Two Days in NYC

What would you do if you had 2 days in NYC?  That was the question at hand as we grabbed a mooring at the 79th Street Boat Basin in the Hudson.  While we had hoped to spend a week in NYC, weather and boat repairs held us up in the Long Island Sound, and we were now faced with having to cram our sightseeing into a mere 48 hours.  With our outboard engine out of commission and the strong currents in the river, we were also facing some challenges getting to shore.  We had to time our trips to and from the boat based on the tides.  Despite these issues, there aren’t many better places than Manhattan to spend an entire day milling about, people watching, and taking in the sights.

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A view of the docks at the 79th St Boat Basin from our dingy

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This wooden boat tied up while we were waiting for the tide to change on our first morning at the Boat Basin

On our first day ashore, we brought the inflatable dingy to the dock and put it together in a jiffy.  Apparently, Jeff has had some issues putting the dink together in the past, but we had no problems, which was a good thing, as we had an audience of gawkers on the nearby walking path.

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Putting the floor boards in the dingy

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Jeff looking pretty happy. He said it was usually a PIA to put together, but with my help, it was a breeze.

We spent the first morning tracking down parts for the outboard, first taking the subway down to the West Marine, where we realized, yet again, that this is often not the place to go if you need something more important than a t-shirt.

Instead of taking the train back up the island, we decided to meander our way up to Bryant Park, stopping at a fabulous gluten-free bakery on the way.  It was a treat to sit outside, in a beautiful setting, and use the public internet to get some of our online grading done.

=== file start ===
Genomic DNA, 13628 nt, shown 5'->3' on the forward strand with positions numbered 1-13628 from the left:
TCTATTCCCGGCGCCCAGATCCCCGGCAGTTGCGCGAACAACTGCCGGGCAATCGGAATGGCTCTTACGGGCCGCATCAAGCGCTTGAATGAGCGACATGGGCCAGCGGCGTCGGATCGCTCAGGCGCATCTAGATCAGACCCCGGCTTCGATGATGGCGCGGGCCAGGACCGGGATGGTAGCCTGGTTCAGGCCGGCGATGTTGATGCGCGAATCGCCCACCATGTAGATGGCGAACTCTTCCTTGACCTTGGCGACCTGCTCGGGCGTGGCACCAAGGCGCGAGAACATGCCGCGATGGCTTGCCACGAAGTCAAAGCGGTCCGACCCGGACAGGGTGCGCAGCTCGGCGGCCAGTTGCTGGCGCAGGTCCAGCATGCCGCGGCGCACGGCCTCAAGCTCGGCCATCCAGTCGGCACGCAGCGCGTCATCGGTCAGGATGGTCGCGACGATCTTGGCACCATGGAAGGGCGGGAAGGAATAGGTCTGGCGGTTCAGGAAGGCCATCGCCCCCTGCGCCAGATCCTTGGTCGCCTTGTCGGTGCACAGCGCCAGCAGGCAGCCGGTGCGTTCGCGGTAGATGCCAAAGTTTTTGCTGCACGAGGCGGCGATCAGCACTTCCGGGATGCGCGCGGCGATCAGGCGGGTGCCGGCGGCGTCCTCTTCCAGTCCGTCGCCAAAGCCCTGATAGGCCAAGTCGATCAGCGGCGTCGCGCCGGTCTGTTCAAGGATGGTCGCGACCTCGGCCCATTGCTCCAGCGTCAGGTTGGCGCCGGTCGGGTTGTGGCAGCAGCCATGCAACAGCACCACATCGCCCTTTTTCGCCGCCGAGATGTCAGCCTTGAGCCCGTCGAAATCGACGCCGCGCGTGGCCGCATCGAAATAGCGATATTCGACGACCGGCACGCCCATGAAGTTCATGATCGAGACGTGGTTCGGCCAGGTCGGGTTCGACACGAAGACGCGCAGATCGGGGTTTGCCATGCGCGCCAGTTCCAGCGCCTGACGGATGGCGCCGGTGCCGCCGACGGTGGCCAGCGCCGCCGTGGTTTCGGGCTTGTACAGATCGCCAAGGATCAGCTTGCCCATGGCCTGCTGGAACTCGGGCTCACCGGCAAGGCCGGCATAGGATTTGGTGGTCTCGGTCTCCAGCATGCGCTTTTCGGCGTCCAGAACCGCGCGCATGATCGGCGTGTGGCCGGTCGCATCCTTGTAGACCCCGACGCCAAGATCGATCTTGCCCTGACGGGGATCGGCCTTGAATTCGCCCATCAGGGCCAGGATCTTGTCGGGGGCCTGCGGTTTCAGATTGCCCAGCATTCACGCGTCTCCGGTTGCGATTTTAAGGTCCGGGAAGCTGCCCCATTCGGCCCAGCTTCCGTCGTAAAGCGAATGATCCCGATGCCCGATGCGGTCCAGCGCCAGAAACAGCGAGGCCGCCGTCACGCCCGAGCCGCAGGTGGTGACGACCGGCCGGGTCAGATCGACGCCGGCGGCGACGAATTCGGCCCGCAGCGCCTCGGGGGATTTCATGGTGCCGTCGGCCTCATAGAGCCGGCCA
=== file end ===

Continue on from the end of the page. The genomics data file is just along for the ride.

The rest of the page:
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Bryant Park

Bryant Park is located directly behind the NY Public Library, so we went inside for a bit to get some relief from the sun and check out the architecture.

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NY Public Library

On our way up the island, we took in all of the typical tourist stops, including St. Patrick’s Cathedral, Rockefeller Center, FAO Schwartz, and the Apple Store.

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St.Patrick’s Cathedral under construction

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St.Patrick’s Cathedral under construction

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Giant Chia Pet under construction at Rockefeller Center

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Seriously big Nerds at FAO Schwartz!

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Panda Attack

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Apple Store in Midtown Manhattan

Along the way we passed the MET.  Boy, was it hard for me to not run up the steps and get lost for hours inside those lovely walls.

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Walking by the MET, so sad 🙁

Our trek uptown ended at the Guggenheim.  We took the elevator to the top of this awesome Frank Lloyd Wright building and meandered down the spiral interior viewing Italian Futurism (think Giacomo Balla, Dynamism of a Dog on a Leash or Umberto Boccioni, Unique Forms of Continuity in Space) and Contemporary Latin American Art.  Both were great shows, though the Latin American Art was really inspirational and thought-provoking.

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The Guggenheim

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Inside the Guggenheim

After a long day on the island, we headed back across Central Park to the Boat Basin for a rocky night on the mooring.

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Central Park

The next morning we rowed to the dock again and headed directly to G-Free, a gluten-free grocer about 10 blocks away.  I was in heaven!  This place made me realize what I am missing in terms of gf groceries, in Peoria.  They had specialty pastas, including a variety of raviolis, bagels, and fresh baked goods.  After I drooled for a while, I selected a lemon pound cake for breakfast, and we wandered back down to Bryant Park and the library, for more online work.

That afternoon we walked through Time Square and went to the International Center of Photography.  photo-15

ICP had two great exhibits, one on Latin American Photography, and a solo exhibition by Brazilian photographer, Caio Reisewitz.

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We ended the day at the Boat Basin Cafe, where we met up with Jeff’s cousin, Melanie, and one of my friends from grad school at SU.  It was great to see them both, and especially awesome to have Vicki see us off in the morning.  Thanks, Vicki!

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